Europe is heeding the call of the Norse: A diet rich in berries, fish, nuts, and game is charting a course to boosting health and losing pounds. Kate Christensen reports on the New Nordic phenomenon.
My father’s grandparents came from Norway and settled in the Scandinavian bastion of Minnesota. As a little girl in Tempe, Arizona, I daydreamed about picking cloudberries by a fjord in a fresh Nordic wind. But the closest I ever came as an adult to realizing that idyll was in the Ikea cafeteria, when my then-husband and I were furnishing our house and we always made time to eat Swedish meatballs with lingonberries, savory little nuggets with Dr. Seuss–like fruit—a Nordic mini-vacation.
Flash-forward ten years: I left the marriage and New York, fell in love with a native New Englander, moved with him to Maine, got older. And as all this happened, without my really noticing it, about seven pounds of unfamiliar weight settled around my midsection. Where did it come from? Domestic happiness? A more relaxing environment? Midlife? Probably all of the above.
I lost it all last year on the 5:2 diet, a British system that really works, as long as you stick to fasting two days a week. With discipline and the frequent pinch of hunger, a pound a week came off for two months. Yet as soon as I went off the diet, all the weight returned, plus three extra pounds. But I wasn’t raised to give up easily. When my father took me out on a sailboat as a child, he told me, “We’re Norwegians. We never get seasick.”
I recently stumbled across a number of articles in the British press about something called the New Nordic diet, which was described as “regional, sustainable, seasonal, and tasty,” not to mention possibly the world’s healthiest eating plan. “Forget the Mediterranean diet . . . go Nordic!” harrumphed the Daily Mail. It sounded almost too good to be true. Since I’m a Viking, I reasoned, I should probably eat like one—but not the Old Norse diet; i.e., tankards of mead and spit-roasted venison haunches eaten at rough-hewn tables in vast, drafty halls. I’d rather subsist on the Scandinavian food I’ve always loved: creamed herring, pickled beets, Wasa rye crackers, and gjetost, that hard ocher cheese that tastes like condensed milk.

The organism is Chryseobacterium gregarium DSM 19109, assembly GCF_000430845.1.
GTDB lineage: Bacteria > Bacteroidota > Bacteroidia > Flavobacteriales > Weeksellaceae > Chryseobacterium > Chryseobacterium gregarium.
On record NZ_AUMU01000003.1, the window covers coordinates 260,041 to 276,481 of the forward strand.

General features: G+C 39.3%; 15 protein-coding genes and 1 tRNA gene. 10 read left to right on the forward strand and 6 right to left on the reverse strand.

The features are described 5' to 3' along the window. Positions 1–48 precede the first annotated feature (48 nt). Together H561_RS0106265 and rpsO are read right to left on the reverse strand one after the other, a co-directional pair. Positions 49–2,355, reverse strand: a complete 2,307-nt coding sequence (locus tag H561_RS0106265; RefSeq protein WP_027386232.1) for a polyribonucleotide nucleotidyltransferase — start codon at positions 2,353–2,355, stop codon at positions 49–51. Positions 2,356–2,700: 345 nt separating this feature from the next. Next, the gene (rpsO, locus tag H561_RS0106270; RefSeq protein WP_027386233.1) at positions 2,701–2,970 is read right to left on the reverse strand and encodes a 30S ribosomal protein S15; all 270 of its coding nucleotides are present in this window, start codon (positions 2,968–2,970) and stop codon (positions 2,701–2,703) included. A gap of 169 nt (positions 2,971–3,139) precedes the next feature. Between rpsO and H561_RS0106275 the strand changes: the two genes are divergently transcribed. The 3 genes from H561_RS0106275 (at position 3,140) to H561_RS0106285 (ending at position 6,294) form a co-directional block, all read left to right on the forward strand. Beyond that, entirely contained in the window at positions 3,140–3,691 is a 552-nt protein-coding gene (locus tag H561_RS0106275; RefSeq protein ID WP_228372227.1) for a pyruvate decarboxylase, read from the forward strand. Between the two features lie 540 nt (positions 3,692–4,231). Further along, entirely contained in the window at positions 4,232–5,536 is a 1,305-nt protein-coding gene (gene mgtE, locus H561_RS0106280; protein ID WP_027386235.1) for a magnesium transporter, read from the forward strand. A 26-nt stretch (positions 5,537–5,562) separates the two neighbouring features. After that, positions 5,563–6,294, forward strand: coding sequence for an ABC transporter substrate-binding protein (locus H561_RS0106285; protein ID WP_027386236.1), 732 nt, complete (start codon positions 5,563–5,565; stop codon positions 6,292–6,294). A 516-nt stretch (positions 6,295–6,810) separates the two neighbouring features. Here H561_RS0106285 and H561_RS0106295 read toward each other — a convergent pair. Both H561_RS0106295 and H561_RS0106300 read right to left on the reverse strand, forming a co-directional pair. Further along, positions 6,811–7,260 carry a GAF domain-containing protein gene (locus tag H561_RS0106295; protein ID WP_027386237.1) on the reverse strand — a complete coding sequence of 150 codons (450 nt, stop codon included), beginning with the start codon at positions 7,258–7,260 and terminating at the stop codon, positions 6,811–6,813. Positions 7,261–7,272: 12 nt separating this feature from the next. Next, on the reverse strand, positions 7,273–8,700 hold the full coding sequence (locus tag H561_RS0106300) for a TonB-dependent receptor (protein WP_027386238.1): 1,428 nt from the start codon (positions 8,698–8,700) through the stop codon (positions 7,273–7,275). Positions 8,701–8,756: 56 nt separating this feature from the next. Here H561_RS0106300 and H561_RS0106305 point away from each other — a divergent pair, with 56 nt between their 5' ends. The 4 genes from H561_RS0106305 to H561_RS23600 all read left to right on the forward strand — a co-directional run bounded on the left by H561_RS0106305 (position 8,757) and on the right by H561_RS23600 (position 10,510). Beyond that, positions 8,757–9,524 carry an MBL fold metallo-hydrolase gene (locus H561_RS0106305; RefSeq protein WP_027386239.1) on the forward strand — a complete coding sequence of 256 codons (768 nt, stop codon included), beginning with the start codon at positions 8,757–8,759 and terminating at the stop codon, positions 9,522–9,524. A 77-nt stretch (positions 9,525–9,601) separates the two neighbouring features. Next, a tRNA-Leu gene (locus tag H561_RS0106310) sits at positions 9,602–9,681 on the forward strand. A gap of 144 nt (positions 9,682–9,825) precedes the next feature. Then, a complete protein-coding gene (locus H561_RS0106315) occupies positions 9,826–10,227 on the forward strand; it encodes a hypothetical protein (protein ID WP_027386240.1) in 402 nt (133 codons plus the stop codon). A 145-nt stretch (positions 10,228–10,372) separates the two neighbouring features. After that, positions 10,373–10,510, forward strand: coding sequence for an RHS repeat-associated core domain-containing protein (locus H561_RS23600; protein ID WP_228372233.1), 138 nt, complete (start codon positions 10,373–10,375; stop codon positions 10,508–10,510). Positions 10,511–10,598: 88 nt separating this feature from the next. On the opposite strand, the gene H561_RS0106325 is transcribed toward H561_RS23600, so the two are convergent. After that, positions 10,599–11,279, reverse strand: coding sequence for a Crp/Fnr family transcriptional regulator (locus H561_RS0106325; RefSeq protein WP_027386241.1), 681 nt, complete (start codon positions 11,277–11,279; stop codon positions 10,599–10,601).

The New Nordic diet originated in 2004, when the visionary chefs René Redzepi and Claus Meyer called a symposium of regional chefs to address the public’s increasing consumption of processed foods, additives, highly refined grains, and mass-produced poultry and meat. At their then–newly opened restaurant, Noma, they had developed a tasting menu of dishes made of wild and foraged foods: moss, twigs, seaweed, and edible bark alongside elk and herring, rye, and nettles. Now, with this select group of fellow chefs, in true progressive, cooperative Scandinavian style, they signed their “Manifesto for the New Nordic Kitchen,” whose idealistic list of aims begins with “express the purity, freshness, simplicity, and ethics we wish to associate with our region.” It continues, “Combine the demand for good taste with modern knowledge of health and well-being.”
The mission statement was adopted by the Nordic Council of Ministers in 2005 as its favored mode of eating. The guidelines include eating more plants and less meat; consuming more aquatic foods, such as fish, shellfish, and seaweed; and eating foraged plants and wild or pastured meats whenever possible. A typical week’s dinners might include three meat, two seafood, and two vegetarian meals, but on any given day, you can eat as many as you like, within reason, of root vegetables, leafy greens, nuts and berries, legumes, and orchard fruits, all of them local and in season, and whole grains such as rye, spelt, oats, and barley.